• Microorganisms: including bacteria like “Staphylococci, Streptococci, and Pseudomonas species.”
  • Nanoparticles: these may be dangerous because they can make their way into the bloodstream and potentially cause toxicity.

Hidden Ingredients - Are Tattoos Toxic?

Recent studies, like the one done at Binghamton University, have shown that many tattoo inks, actually 83% of inks, contain substances not listed on their labels, such as pigments, additives, and even antibiotics. [3]

This lack of transparency can pose additional risks to those getting tattoos. If people were more informed about this issue, they may be less likely to get a tattoo or more likely to get a tattoo using the ink from a transparent brand. 

According to the study, the ink brand Dynamic was the only one they tested that was fully transparent. It’s also important to note that unless specified as “non-toxic” or “chemical-free,” tattoo inks can contain potentially harmful elements. [3]

Are Tattoos Safe- 4

Tattoo Ink Regulations

The FDA’s oversight of tattoo ink is not as stringent as it is for drugs or medical devices, but they do focus on the color additives used in the inks. The FDA has some oversight on the ingredients (some, not all), but not the entire final tattooing product. This means that while color additives must be approved for cosmetic use, the overall safety and efficacy of the inks aren’t evaluated. 

As a conscious consumer, you must do your due diligence. Do your research!

The Toxicity of Tattoos - Potential Health Risks

Tattooing can pose several health risks, primarily due to the potential contamination of tattoo inks with microorganisms. Studies have shown that tattoo inks can be polluted with various bacteria, including Staphylococci, Streptococci, and Pseudomonas species, despite the presence of preservatives. [4]

These bacterial contaminations can lead to infections, which might occur due to multiple factors: 

  • Contaminated Ink: The FDA found that inks can become contaminated with bacteria, mold, or other microorganisms. Even sealed containers labeled as sterile can harbor these contaminants, often due to non-sterile water used to dilute the pigments. [5]
  • Unhygienic Practices: Infections can also arise from unhygienic practices in tattoo studios, such as poorly disinfected skin or non-sterile equipment.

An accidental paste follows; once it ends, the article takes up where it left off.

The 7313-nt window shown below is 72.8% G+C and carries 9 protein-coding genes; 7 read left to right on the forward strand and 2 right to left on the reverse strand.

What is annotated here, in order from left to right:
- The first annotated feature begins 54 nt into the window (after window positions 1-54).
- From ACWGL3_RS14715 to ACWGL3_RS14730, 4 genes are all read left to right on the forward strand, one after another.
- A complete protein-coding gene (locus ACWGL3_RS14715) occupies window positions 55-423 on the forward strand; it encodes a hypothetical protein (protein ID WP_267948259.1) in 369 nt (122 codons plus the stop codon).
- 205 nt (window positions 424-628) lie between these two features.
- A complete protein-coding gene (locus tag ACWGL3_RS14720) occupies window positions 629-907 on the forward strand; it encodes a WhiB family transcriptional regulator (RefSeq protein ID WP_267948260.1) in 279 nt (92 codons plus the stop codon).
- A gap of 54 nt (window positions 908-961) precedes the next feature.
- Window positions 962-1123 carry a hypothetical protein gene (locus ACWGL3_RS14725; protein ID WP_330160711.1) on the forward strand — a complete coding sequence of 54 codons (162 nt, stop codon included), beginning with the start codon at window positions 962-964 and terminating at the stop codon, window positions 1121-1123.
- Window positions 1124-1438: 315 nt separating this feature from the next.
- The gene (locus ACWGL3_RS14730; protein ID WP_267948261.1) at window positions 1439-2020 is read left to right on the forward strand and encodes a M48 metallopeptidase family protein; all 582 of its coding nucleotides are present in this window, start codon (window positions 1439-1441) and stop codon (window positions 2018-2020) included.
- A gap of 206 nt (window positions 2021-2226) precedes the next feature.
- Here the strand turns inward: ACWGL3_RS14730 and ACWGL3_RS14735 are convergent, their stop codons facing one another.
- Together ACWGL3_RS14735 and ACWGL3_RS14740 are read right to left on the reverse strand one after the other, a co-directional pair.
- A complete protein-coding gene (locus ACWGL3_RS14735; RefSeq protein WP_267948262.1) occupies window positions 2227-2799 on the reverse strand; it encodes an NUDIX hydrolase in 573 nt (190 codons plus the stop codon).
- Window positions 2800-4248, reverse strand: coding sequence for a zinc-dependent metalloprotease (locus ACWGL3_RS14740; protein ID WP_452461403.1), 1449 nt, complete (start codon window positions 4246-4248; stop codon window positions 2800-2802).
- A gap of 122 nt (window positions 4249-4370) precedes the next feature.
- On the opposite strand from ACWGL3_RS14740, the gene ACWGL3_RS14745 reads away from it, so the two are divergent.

• Aftercare Behavior: The risk of infection can be heightened by improper aftercare by the person getting the tattoo.


The FDA has also found that some tattoo inks contain pigments that they have not approved for injection into the skin. These pigments can be used in printer toner or car paint – yikes!

Given these risks, it’s crucial to do your research before getting a tattoo to find a tattoo place that you trust. Both tattoo artists and clients must follow strict hygiene practices, use high-quality and sterile inks, and be diligent with aftercare to minimize the chance of infections and other health issues.

Are There Healthier Tattoo Options?

There are other tattoo options like vegan, henna, and organic/biomechanical tattoos, each with its unique characteristics and considerations. Let’s dive into them! 

Vegan Tattoos

Vegan tattoos use inks free from animal-based and insect-based ingredients. This includes glycerin from animal fat. Instead, they rely on plant-based glycerin and natural plant or mineral sources for colors. 

According to Wellness Mama, vegan sources of colors can contain: [2]

  • Black dye: Carbon and logwood
  • White dye: Titanium dioxide
  • Blue dye: Sodium, copper, and aluminum
  • Green dye: Monoazo (carbon)
  • Yellow dye: Turmeric
  • Red dye: Naphthol


These natural ingredients may be less likely to cause allergic reactions or toxicity. Safe carriers for vegan tattoo ink include vegetable-based options like water, witch hazel, or ethanol.


Henna tattoos, originating from India, use a dye made from the henna plant, which is dried, ground into a paste, and applied to the skin. Henna tattoos are temporary. They only last a couple of weeks because they stain the epidermis. 

While traditional henna is generally safe, the FDA has warned that “black henna” can be dangerous. [6]